region; as well as vocational education programs that enable members of local
communities moving away from mining to build skills and pursue new
Apple continues to broaden its efforts to sources primary minerals responsibly. In the transition to recycled and renewable content, it has prioritized 14
materials based on environmental, human rights and supply impacts that together
account for nearly 90 percent of the material shipped in Apple products:
aluminum, cobalt, copper, glass, gold, lithium, paper, plastics, rare earth
elements, steel, tantalum, tin, tungsten and zinc.
Apple was the first electronics company to publish a list of cobalt and lithium
refiners in its battery supply chain, with cobalt in 2016 and lithium in 2020.
In 2017, the company mapped its supply chain for rare earths. And since 2015,
every identified smelter and refiner for the four main conflict
— tin, tungsten, tantalum and gold — has participated in independent,
In 2022, about 20 percent of all material shipped in Apple products came from
recycled or renewable sources. This includes the first use of recycled copper
foil in the main logic board of iPad (10th generation), the introduction of
certified recycled steel in the battery tray of MacBook Air with the M2 chip,
100 percent recycled tungsten in the latest Apple Watch lineup; and the aluminum
enclosures found in many Apple products, made with a 100 percent recycled
aluminum alloy designed by Apple.
Apple has also announced progress on its 2025 commitment to eliminate plastics
from its packaging through the development of fiber alternatives for components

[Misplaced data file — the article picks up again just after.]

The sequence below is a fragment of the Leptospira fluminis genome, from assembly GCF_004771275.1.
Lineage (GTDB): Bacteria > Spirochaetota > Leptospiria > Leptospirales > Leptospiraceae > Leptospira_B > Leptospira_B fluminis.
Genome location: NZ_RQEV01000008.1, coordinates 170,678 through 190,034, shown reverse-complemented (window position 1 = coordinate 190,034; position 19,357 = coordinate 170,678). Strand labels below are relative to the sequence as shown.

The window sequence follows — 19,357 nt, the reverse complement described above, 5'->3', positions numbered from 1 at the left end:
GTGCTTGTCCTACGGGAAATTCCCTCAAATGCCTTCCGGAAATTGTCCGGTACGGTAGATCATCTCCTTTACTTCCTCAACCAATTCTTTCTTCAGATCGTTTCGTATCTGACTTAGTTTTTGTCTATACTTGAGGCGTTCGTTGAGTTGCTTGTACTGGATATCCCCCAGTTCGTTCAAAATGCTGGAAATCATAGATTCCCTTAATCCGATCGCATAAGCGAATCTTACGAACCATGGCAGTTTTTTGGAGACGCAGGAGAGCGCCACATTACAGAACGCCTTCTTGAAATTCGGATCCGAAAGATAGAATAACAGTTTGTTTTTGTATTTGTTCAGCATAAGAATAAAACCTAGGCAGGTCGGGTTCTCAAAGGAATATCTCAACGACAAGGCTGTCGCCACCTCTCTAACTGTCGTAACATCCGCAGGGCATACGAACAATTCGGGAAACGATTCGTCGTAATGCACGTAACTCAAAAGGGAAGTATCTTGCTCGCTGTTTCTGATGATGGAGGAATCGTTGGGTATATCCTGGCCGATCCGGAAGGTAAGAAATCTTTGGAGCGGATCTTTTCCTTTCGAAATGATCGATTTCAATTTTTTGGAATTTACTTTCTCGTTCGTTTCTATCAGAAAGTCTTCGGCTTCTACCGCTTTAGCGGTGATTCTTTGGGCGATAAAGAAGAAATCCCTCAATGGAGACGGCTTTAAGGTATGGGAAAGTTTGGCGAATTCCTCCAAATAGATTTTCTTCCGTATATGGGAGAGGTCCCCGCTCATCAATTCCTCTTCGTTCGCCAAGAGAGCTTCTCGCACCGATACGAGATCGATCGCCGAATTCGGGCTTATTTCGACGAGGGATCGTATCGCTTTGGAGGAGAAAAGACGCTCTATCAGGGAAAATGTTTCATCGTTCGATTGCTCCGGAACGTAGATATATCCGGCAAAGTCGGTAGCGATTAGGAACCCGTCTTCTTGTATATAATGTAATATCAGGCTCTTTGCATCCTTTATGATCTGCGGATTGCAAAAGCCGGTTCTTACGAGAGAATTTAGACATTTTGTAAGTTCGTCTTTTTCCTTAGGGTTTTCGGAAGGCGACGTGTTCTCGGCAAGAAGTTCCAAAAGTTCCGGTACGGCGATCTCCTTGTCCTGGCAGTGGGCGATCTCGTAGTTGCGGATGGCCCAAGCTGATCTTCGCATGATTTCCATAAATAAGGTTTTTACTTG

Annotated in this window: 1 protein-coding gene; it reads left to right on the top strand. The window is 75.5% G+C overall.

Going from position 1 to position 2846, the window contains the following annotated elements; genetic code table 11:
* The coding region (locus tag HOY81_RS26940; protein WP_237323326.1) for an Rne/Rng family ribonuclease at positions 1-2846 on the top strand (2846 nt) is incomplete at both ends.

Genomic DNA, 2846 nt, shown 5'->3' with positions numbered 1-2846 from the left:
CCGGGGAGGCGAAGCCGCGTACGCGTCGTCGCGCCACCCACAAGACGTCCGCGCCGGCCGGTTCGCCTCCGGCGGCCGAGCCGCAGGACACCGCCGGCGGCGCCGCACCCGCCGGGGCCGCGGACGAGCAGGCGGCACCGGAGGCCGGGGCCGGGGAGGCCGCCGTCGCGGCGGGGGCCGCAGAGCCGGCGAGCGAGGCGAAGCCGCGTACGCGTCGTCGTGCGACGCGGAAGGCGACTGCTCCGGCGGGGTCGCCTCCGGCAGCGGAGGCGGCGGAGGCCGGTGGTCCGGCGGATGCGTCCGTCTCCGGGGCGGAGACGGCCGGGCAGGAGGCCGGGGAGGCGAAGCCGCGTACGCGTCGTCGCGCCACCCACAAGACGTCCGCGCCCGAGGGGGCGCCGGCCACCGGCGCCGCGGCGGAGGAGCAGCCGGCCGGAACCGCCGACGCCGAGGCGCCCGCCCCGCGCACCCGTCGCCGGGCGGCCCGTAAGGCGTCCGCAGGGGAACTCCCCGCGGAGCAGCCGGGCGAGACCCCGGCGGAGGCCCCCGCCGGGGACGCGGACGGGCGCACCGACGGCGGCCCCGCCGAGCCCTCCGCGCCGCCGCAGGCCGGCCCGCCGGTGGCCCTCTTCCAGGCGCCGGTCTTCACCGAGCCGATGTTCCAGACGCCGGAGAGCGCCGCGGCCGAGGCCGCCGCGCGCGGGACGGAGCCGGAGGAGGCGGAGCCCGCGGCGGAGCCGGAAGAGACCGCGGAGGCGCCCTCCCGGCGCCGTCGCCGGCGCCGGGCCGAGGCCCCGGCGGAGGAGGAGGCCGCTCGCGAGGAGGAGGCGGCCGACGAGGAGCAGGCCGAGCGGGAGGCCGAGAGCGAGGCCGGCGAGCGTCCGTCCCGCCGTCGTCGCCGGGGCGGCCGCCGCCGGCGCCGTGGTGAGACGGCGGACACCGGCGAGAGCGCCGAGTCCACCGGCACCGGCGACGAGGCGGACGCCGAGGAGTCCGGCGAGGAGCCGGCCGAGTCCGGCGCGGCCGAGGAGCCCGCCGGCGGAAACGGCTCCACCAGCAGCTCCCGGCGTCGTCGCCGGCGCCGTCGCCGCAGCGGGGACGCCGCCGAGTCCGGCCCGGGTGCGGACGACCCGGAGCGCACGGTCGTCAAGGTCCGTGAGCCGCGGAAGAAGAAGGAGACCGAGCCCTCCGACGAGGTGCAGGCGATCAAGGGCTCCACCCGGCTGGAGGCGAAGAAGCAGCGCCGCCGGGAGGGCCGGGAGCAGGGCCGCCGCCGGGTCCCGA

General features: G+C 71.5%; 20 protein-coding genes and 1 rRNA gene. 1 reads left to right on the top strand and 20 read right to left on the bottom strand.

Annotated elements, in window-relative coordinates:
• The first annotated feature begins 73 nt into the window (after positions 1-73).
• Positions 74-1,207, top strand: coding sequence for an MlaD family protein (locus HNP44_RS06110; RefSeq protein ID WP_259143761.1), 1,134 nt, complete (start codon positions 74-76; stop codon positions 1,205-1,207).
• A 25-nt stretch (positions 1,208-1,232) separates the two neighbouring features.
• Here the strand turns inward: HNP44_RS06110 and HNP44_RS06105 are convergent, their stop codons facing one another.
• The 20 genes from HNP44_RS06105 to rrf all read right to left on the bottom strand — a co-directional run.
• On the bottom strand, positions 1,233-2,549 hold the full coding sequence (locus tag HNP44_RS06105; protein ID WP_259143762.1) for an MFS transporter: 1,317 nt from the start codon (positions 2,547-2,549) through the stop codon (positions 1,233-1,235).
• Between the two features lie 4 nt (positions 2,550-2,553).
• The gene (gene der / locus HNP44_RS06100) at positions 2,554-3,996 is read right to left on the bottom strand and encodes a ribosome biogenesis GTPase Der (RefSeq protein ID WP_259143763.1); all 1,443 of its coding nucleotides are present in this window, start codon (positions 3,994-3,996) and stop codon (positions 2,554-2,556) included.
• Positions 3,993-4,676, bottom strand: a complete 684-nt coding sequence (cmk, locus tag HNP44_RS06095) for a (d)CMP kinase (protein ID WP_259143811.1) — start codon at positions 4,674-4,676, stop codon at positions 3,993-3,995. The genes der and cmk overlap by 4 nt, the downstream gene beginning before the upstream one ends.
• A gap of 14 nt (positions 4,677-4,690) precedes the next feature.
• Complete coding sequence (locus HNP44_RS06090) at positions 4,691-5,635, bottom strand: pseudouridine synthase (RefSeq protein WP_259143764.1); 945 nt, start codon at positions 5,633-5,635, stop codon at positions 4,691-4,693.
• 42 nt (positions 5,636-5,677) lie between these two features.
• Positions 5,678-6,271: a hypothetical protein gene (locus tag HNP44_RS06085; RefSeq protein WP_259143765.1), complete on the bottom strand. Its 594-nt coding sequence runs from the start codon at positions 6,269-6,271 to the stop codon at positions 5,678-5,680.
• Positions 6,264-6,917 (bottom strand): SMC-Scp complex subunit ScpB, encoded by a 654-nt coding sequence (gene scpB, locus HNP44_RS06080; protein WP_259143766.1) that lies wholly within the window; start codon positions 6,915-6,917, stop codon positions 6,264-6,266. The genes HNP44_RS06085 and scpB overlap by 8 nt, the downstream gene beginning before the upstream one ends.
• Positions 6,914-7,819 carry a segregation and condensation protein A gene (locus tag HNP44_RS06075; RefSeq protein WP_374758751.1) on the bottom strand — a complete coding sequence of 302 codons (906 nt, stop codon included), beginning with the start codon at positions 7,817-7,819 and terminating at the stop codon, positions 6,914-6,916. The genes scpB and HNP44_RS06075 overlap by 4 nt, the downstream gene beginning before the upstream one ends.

such as screen films, wraps and foam cushioning. To address the remaining 4
percent plastic in its packaging footprint, Apple is working to replace labels,
lamination and other small uses. In the last year, Apple developed a custom
printer to introduce digital printing directly onto the boxes of iPhone 14 and
iPhone 14 Pro, eliminating the need for most labels. And a new overprint varnish
found in iPad Air, iPad Pro and Apple Watch Series 8 packaging replaces the
polypropylene plastic lamination found on boxes and packaging components — the
company says this innovation has helped avoid over 1,100 metric tons of plastic
and over 2,400 metric tons of carbon dioxide.
Apple’s continues to work to pioneer advancements in end-of-life disassembly and
recycling. Through extensive efforts including partnerships with leading
research institutions and the Material Recovery Lab in Austin, Texas, Apple
is developing ways to give materials in its products new life, and helping
inform design decisions that support disassembly and recovery.
The company’s iPhone disassembly robot,
separates batteries from other components; and enables specialty recyclers to
recover cobalt, lithium and rare earth elements — which are largely lost through
traditional electronics-recycling processes. Apple estimates that more than
11,000 kilograms of cobalt have been recovered from batteries extracted by Daisy
and then returned to the secondary market since 2019.
Daisy is just one example of how Apple’s innovations in recycling and
disassembly can drive industrywide change. The company’s
robot, now deployed with a recycling partner in China, helps further
recovery of rare earth elements by disassembling Taptic Engines.
Apple has also begun deploying overhead projector-based augmented reality (AR)
systems to recycling partners, which guides the disassembly of devices including
MacBook and iPad by projecting video imagery directly onto a work surface. The
company publishes Apple Recycler Guides for global recyclers to maximize
efficiency of material recovery while safeguarding human health and safety. As
recycled and renewable materials can contribute to lowering each product’s
carbon footprint, enhanced recovery is also bringing Apple closer to its goal to
be carbon neutral across its entire supply chain and the life cycle of every
product by 2030.
Published Apr 17, 2023 2pm EDT / 11am PDT / 7pm BST / 8pm CEST